Consistent with a dominant role for L-type VGCCs in the generation of the Ca2+ oscillations, the L-type channel-specific agonist BayK-8644 (1 μm) enhanced Ca2+ levels in six of eight cells tested (Fig. 7 B,D). For the six cells, mean values for average Ca2+ were 46 ± 19 nm under control conditions and 135 ± 16 nm in the presence of BayK-8644, a 193% increase. Mean values for the maximum amplitude of the Ca2+ oscillations were 107 ± 32 under control conditions and 246 ± 86 nm in the presence of BayK-8644 (n = 6), a 130% increase. These results are consistent with the known action of BayK-8644 in prolonging the open time of L-type VGCCs (Hess et al., 1984). In combined electrophysiology/Ca2+imaging experiments, addition of BayK-8644 (1 μm) to the recording chamber changed the pattern of electrical activity from single-spike to burst events, which correlated with a large sustained increase in the Ca2+ resting level resulting from summation of the Ca2+ oscillations (Fig.7 D).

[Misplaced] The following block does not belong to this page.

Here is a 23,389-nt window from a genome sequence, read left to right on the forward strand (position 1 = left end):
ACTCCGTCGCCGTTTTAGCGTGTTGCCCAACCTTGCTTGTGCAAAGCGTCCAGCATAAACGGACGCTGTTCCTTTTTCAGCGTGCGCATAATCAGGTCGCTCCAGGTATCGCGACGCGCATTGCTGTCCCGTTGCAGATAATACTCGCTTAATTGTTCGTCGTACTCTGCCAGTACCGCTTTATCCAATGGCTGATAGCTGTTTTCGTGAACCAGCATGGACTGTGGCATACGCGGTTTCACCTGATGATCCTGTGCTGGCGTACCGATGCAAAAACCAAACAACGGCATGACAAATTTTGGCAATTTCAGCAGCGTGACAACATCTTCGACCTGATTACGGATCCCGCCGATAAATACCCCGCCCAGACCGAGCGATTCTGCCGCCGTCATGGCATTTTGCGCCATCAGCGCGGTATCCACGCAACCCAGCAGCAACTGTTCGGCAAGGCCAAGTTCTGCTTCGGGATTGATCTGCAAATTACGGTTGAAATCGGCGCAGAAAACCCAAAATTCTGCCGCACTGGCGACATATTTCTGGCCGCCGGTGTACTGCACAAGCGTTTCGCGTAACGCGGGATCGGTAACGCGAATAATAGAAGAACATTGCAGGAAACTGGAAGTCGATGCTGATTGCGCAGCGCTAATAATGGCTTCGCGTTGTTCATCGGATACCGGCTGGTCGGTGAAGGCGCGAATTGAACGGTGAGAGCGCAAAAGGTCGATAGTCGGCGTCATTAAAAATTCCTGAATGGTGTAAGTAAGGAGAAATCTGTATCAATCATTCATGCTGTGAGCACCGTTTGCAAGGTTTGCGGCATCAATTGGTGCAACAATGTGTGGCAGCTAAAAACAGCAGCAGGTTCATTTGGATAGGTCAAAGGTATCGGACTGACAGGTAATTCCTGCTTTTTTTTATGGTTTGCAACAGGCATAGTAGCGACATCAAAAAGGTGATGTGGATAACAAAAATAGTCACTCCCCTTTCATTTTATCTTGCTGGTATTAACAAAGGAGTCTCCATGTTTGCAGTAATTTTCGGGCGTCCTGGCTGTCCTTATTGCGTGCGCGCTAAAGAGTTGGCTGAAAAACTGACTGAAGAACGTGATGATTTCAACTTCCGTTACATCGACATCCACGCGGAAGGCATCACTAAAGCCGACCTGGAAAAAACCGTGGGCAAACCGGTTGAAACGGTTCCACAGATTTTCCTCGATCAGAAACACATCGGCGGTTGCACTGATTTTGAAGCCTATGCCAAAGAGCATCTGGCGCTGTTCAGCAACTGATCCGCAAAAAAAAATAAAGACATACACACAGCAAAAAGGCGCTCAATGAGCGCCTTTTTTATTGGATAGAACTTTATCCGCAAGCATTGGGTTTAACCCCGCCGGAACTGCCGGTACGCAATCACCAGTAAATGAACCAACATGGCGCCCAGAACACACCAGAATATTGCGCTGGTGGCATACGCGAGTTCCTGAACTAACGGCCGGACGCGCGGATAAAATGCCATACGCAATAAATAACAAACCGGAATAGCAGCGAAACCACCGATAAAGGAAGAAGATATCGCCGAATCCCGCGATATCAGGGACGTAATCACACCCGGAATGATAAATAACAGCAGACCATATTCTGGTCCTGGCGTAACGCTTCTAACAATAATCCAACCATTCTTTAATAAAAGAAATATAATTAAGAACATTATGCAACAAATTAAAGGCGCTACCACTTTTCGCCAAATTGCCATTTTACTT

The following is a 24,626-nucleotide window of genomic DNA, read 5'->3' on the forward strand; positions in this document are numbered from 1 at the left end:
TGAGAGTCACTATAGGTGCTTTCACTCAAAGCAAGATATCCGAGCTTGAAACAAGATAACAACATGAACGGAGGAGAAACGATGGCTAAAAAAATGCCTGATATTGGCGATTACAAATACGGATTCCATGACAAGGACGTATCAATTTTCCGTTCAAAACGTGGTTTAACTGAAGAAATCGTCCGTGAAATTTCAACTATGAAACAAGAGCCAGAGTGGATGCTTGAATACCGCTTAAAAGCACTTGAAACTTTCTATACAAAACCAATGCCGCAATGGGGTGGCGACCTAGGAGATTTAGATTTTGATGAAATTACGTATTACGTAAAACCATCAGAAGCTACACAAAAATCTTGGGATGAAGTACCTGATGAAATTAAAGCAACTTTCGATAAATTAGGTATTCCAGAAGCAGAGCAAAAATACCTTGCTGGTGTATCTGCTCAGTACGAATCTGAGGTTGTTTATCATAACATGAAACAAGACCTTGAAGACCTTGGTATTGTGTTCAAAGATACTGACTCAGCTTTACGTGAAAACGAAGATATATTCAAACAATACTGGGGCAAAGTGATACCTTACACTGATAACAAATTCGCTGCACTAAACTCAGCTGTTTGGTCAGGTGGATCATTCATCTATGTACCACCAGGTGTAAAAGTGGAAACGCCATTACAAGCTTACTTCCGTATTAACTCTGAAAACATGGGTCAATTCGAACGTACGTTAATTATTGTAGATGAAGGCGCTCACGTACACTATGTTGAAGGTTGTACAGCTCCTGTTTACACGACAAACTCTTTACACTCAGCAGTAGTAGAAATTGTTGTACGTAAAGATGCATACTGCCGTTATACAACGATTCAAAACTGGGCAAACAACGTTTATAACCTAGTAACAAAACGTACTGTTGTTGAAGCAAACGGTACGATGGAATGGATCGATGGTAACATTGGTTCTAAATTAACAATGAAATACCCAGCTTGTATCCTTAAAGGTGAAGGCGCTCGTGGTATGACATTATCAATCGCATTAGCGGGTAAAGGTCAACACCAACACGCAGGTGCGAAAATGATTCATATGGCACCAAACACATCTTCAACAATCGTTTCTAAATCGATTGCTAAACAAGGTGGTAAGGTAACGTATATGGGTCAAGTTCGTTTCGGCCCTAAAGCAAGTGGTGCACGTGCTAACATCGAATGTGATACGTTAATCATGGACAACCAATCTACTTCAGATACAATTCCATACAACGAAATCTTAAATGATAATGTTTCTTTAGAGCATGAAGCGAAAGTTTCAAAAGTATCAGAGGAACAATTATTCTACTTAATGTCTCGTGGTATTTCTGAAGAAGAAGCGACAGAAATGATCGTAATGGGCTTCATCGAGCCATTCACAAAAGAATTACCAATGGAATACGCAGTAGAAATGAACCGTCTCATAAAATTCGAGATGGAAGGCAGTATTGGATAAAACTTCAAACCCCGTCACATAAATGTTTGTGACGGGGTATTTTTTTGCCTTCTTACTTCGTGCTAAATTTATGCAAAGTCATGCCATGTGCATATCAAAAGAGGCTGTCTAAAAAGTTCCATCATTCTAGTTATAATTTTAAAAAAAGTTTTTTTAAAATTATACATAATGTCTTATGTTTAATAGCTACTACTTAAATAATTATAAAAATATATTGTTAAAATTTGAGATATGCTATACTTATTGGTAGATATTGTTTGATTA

Expression of VGCCs in developing Purkinje neurons